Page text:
Most businesses today have data privacy and security exposures, which may include 1) a presence on the Internet, 2) data on servers connected to the Internet, 3) file maintenance that contains personal and/or financial information, and 4) transmission, storage, or processing of data such as credit card payments. Businesses in the hospitality industry need to be particularly cognizant of these exposures. It is important to develop programs to reduce the possibility of a breach and take steps to mitigate the impact of a breach before one occurs.
Costs of a Data Breach
A company that experiences a breach can incur a range of costs that quickly add up to a substantial loss. When private data is compromised, your expenses could include notification and claims processing, credit monitoring services for affected individuals (to lessen the potential for civil suits), and employment of a public relations team (to assist with damage control and preservation of your reputation). There may be additional costs associated with finding and fixing the root cause of the breach, and recovery of lost data. Finally, you may have liability claims for failure to have reasonable safeguards in place to protect personal and financial data.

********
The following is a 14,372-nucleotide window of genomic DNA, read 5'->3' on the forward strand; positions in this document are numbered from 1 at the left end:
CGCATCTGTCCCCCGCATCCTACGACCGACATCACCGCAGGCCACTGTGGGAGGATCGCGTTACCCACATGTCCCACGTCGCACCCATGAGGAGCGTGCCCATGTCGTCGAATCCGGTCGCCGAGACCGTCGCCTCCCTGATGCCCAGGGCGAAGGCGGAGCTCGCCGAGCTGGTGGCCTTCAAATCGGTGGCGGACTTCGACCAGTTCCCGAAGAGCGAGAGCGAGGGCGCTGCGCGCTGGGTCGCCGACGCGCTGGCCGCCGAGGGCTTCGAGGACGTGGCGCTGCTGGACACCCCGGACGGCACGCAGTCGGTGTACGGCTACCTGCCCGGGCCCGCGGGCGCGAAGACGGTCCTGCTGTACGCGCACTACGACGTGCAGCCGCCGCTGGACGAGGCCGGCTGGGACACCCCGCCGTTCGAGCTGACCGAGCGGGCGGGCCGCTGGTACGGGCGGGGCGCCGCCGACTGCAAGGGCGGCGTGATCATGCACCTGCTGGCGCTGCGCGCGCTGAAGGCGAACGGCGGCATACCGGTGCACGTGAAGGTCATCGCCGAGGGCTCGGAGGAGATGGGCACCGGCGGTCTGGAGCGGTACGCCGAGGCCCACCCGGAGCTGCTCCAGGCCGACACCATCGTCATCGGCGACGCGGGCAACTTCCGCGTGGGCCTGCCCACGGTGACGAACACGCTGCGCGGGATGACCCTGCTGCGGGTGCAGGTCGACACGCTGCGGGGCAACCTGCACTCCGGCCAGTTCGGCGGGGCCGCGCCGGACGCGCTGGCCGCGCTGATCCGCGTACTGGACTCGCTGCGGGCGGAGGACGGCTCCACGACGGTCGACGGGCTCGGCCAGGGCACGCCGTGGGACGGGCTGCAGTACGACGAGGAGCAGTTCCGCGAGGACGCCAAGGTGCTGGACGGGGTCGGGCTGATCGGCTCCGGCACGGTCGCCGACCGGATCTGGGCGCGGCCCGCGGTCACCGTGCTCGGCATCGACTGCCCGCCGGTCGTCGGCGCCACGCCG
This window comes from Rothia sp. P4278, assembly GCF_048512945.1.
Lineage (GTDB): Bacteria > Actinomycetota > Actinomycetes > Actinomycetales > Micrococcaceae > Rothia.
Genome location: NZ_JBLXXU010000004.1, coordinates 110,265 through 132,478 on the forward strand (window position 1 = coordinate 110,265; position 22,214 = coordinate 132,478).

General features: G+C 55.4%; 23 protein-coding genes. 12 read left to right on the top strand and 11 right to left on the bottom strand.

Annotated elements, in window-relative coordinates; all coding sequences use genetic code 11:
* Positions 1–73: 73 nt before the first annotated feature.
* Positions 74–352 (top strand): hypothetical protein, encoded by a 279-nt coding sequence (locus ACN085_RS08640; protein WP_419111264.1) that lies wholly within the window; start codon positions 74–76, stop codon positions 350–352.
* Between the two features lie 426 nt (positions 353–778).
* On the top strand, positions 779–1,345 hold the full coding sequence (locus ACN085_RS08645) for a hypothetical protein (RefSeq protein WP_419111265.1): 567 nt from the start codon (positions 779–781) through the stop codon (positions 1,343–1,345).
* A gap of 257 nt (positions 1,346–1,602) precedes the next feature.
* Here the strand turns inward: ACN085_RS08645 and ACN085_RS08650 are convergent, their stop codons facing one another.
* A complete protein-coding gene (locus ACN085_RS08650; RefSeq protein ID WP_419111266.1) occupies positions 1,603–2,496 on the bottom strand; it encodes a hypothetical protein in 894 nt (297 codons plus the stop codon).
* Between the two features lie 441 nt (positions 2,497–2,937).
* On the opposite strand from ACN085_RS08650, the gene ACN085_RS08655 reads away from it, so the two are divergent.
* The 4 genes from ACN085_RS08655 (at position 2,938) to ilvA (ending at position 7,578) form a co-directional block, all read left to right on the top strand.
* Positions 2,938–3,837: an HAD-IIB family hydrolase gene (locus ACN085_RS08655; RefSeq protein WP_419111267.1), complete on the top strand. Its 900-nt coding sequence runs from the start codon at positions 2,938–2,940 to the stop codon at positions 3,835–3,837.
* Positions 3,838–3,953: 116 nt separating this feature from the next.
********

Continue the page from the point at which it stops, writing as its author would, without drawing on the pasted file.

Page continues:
In the event of a breach, you are responsible for notifying the affected individuals. In fact, 46 states have enacted broad privacy laws pertaining to notification whenever personal or financial information might have been compromised, lost, or stolen. Furthermore, if private data of individuals from other states is affected, you must comply with each applicable state’s laws. For those in the hospitality industry, compliance can be costly and time consuming because it entails research into the privacy laws of the state of residency for every potential affected customer. Since many hotels and restaurants depend upon customers from all over the United States (as well as other countries), notification requirements and the related costs are of particular importance. The possibility of regulatory violations and fines can be drastically reduced if you have an adequate plan in place ahead of time.
Estimates of the average incurred cost for a breach vary between the studies, but one thing is evident: it’s expensive. According to the Ponemon Institute’s 2011 report
, the average cost of a data breach in 2009 was $6.75 million per incident and $204 per individual record. The immediate financial cost of a data breach is only part of the story. It can cause a loss of customer trust and a tarnished reputation, which can be extremely difficult and expensive to rehabilitate. This is especially true for hotels and restaurants, which usually have high public profiles.
Data Security and Risk Management Basics